Soda Water

Contrary to popular belief, the wine spritzer was not invented for the sole purpose of being slurped down by extras on the show Dallas, the guests at your grandmother’s weekly mahjong game and ladies who lunch everywhere. In fact, the spritzer is in vogue once again, currently making a comeback on hipster rooftops, garden parties across the nation and even Shark Tank, where a new product, Bon Affair, was recently funded. And there’s good reason, when done well, the wine spritzer is one of the most perfect libations for a hot summer’s day of outdoor sipping.

So where did this light, refreshing mix of soda water and wine come from in the first place? Not where you might think – admit it, you thought it was invented on a front porch in Alabama by a genteel Southern lady.

There are actually several stories that all point to the origin of the spritzer. One traces the drink all the way back to 1842 and the country of Hungary where, as legend has it, Hungarian author András Fáy invited a group of friends to visit his new wine cellar, including the scientist Ányos Jedlik, who brought with him a bottle of soda water. Since the newly invented soda water was all the rage in that day, Ányos decided to mix it with the wine that was being poured, and upon drinking his new creation, decided to call the drink a spritzer. However, Ányos’s companions didn’t like the Austrian-German word he had chosen for the new drink, they were Hungarians after all, so they decided to call it fröccs instead, which, to this day, is the Hungarian name for a spritzer.

Get the latest in beer, wine, and cocktail culture sent straight to your inbox.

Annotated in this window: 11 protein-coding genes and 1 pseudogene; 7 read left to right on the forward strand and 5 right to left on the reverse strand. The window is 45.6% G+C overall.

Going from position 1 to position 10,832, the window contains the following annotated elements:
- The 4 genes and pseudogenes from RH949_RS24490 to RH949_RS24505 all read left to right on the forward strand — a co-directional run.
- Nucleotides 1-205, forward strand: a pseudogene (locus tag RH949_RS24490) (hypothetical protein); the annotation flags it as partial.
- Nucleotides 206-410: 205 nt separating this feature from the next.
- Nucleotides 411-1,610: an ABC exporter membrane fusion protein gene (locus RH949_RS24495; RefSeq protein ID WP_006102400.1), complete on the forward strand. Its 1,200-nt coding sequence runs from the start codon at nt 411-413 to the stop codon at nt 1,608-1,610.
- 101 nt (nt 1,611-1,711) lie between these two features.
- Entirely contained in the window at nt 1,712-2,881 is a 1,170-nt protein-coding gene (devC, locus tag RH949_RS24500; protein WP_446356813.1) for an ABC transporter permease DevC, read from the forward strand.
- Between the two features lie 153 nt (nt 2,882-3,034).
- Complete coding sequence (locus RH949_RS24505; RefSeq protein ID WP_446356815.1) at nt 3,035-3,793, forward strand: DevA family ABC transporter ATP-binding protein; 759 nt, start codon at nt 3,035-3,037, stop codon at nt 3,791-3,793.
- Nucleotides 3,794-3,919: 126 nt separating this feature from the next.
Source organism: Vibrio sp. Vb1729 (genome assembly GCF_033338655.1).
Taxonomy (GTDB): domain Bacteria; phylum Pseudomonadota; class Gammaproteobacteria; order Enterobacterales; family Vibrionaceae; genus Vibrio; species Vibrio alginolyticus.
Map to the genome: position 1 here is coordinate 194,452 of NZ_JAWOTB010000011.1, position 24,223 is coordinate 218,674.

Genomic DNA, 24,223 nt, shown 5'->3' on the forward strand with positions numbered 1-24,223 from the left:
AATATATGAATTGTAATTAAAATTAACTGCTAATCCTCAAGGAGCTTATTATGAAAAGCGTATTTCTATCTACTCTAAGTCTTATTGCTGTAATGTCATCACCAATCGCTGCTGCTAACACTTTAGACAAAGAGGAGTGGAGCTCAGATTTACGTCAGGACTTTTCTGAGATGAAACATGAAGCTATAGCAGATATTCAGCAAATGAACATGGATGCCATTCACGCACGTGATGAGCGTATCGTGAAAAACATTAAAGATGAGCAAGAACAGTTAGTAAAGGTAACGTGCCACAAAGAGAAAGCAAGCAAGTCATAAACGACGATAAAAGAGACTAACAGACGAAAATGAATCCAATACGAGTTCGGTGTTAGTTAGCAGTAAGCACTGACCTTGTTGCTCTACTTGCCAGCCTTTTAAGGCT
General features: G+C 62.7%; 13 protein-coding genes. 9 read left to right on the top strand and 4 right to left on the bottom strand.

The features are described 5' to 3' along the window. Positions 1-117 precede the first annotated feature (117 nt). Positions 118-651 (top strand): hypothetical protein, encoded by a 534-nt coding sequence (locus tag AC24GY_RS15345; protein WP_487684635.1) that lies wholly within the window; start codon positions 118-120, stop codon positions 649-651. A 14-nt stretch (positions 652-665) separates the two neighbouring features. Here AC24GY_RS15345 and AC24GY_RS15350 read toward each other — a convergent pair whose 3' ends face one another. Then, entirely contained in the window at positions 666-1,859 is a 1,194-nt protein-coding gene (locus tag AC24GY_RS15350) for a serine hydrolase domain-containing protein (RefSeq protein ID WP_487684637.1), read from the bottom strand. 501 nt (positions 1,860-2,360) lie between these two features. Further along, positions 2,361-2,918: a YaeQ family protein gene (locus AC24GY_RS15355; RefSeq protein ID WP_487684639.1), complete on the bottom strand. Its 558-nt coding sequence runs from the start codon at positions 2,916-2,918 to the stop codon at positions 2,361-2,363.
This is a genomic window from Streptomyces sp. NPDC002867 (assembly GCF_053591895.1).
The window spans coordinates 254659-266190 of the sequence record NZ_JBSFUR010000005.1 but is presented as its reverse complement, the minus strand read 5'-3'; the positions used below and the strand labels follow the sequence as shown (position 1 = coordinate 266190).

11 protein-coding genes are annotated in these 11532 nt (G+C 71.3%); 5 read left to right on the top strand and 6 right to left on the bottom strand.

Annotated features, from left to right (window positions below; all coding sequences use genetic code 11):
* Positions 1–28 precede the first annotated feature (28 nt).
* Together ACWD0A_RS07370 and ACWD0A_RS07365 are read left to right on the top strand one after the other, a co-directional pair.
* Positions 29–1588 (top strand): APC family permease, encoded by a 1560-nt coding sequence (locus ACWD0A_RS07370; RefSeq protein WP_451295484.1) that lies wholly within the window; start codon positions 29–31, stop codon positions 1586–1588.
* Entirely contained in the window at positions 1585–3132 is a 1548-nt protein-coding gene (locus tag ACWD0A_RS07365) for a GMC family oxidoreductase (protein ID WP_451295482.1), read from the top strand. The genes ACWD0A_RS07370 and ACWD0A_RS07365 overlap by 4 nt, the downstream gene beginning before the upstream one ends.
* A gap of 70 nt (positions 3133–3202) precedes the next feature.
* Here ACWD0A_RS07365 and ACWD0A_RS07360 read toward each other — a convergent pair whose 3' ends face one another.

The trouble Andras and his friends had with the name spritzer, though, would indicate that the above is probably not the most likely way the drink was invented, but it’s a good tale nonetheless, a tale which we’ll tack up to a bit of regional rivalry. The more likely origination of the drink, however, is in Austria, where the spritzer was born in the nineteenth century as a way to create bubbly wine. Traditionally, the spritzer is made with cold wine and cold soda water, served in a wine glass with no ice, but now, as is common with many traditional drinks, several variations can be found.

One such variation is the Aperol Spritz, a drink many of us know thanks to Mario Batali. The Aperol Spritz is a mix of 3 ounces of Aperol, 2 ounces of Prosecco and a splash of soda water. Though it’s not a true spritzer, because it uses sparkling wine and another booze instead of simply soda water and flat wine, many believe the drink came about during the time when Venice was under the occupation of the Austrian empire. The Venetians most likely noted that their current rulers drank spritzers and decided they could improve upon it, using their own Italian form of sparkling wine, Prosecco, for the bubbles instead.

No matter how you drink a spritzer, whether traditionally over ice or as an Aperol Spritz, it’s a delicious way to cool off during the summer. And now you know where it comes from.

Here’s the Basic Recipe:

¼ Part Chilled Sparkling Water
¾ Part Chilled White Wine
Slice of Lemon or Lime